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Supporting Family Caregivers: Teaching Essential Skills to Family Caregivers

Nigolian, Cynthia J. MSN, GCNS-BC; Miller, Karin L. MSW, LICSW

AJN The American Journal of Nursing: November 2011 - Volume 111 - Issue 11 - p 52-58
doi: 10.1097/01.NAJ.0000407303.23092.c3
Feature Articles
Online Continuing Education

Nurses can use 'teachable moments' to help the transition from hospital to home care.

Editor's note: This is part two of a three-part series, Supporting Family Caregivers, in collaboration with the AARP Foundation and funded by the Jacob and Valeria Langeloth Foundation. The series is part of an initiative, Professional Partners Supporting Diverse Family Caregivers Across Settings, and builds on the work addressed in AJN's September 2008 State of the Science report, "Professional Partners Supporting Family Caregivers" (available at Each article in the series has an accompanying video; the second video can be accessed at

Keywords caregiver, communication, cultural competency, discharge planning, family caregiver, family-centered nursing, health care literacy, patient-centered nursing, patient education

Cynthia J. Nigolian is the clinical administrator of the Nurses Improving Care for Healthsystem Elders (NICHE) program at the New York University School of Nursing in New York City. Karin L. Miller is a geriatric social worker at the Mercer Island Senior Health Center, a department of Overlake Hospital in Bellevue, WA. Contact author: Cynthia J. Nigolian, The authors have disclosed no potential conflicts of interest, financial or otherwise.



The single biggest problem in communication is the illusion that it has occurred.

George Bernard Shaw

Rose Johns, 81, is admitted to the cardiac floor with an acute exacerbation of congestive heart failure. Her ability to perform self-care is limited, and during her baseline assessment she displays mild cognitive impairment, expressed primarily as short-term memory impairment. Her husband of 60 years, Robert, will be assisting her when she's discharged—"until she gets back on her feet," he says. The nurse is at the bedside administering her morning medications. (This is not a real case; it's a composite based on the authors' experience.)

"Mr. and Mrs. Johns," says the nurse, "I have the medications Mrs. Johns will be taking at home. Mr. Johns, you're going to be giving your wife her daily pills at home, is that right?" Mr. Johns says yes. "This is one of her heart medications that she needs to take every day," the nurse continues. "Most people prefer to take it in the morning because it makes them go to the bathroom for a good part of the morning. If she takes it early, it won't keep her up at night. It's called Lasix or furosemide."

Mr. Johns says, "Oh, I don't know which one that is, but she doesn't like taking the ones that make her have to go to the bathroom. So on days we're going out, she generally doesn't take those pills."

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The preceding scenario reveals that Mr. and Ms. Johns have deficits in what's known as health literacy—defined by the Health Resources and Services Administration (HRSA) as "the degree to which individuals have the capacity to obtain, process, and understand basic health information needed to make appropriate health decisions and services needed to prevent or treat illness"—in this case as it relates to understanding the purposes and importance of her medications. (Go to for more from HRSA on health literacy.) It's highly likely that at several points in Ms. Johns's encounters with health care professionals, her medication list was reviewed and confirmed. It's just as likely that during her hospital stay no one explored with her and her husband how the adverse effects related to the use of diuretics might affect the quality of her life. Even if the option of taking her pills at alternative times had been discussed, it may not have been done at the couple's level of understanding. Are the Johnses noncompliant, or do they merely lack the knowledge necessary to relate cause and effect?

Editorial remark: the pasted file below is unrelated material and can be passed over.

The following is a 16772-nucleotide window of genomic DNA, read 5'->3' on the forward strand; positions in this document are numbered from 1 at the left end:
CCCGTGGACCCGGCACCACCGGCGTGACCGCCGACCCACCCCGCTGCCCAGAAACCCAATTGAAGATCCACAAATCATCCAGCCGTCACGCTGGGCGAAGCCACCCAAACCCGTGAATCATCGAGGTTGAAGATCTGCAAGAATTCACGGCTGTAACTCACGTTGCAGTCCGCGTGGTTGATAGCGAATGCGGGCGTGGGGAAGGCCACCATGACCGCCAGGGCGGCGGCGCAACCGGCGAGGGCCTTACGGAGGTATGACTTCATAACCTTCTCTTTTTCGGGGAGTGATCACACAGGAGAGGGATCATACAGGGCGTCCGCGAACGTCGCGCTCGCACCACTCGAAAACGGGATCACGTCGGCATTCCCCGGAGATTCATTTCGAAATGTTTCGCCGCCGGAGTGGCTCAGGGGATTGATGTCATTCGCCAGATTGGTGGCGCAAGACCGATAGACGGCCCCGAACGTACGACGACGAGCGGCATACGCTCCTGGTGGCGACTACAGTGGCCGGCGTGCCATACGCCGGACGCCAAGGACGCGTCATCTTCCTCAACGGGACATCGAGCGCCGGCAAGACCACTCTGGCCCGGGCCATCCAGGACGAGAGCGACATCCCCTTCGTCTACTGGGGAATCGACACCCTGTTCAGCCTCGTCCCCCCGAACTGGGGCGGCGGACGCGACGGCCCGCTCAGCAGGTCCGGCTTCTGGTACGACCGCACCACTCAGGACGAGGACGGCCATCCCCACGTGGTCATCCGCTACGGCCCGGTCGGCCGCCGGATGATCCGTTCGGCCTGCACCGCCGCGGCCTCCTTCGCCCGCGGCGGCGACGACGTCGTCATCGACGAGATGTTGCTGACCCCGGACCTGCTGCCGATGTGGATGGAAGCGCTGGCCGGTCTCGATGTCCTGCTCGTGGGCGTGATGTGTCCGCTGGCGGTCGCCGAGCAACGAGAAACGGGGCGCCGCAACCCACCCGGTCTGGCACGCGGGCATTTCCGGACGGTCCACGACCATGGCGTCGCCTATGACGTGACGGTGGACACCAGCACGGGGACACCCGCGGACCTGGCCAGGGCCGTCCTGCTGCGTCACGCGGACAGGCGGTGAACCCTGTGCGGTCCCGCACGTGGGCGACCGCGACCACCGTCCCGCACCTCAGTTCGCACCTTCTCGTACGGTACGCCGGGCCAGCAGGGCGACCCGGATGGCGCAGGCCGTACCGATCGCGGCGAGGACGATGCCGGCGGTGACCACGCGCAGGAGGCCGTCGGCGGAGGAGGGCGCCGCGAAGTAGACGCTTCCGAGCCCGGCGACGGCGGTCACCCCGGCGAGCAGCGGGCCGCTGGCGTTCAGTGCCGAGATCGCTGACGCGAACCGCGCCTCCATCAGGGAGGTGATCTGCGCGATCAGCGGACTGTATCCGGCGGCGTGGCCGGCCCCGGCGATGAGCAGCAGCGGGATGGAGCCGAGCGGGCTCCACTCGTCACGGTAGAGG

Discovering this deficit at this point in the course of Ms. Johns's hospitalization enables the nurse to relay the information to the rest of the patient's health care team, including the pharmacist and physician, with the goals of developing a plan that incorporates the patient and caregiver into the decision making process and, ultimately, improving outcomes in the patient.

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Informal (unpaid) caregivers provide the majority of assistance frail older people receive. (See the first article in this series, "The Hospital Nurse's Assessment of Family Caregiver Needs," October.) According to a report from the National Alliance for Caregiving, in collaboration with AARP, nearly one-third of American households report that at least one person has provided unpaid assistance to an older adult family member or loved one.1 The burden on these caregivers grows dramatically when their loved ones are hospitalized. Family caregivers can provide vital information to the health care team and emotional and practical support to the hospitalized patient. In turn, hospitalization is an opportunity for the team to provide intensive education, addressing the needs of the older adult and preparing both the patient and the caregiver for a safe discharge.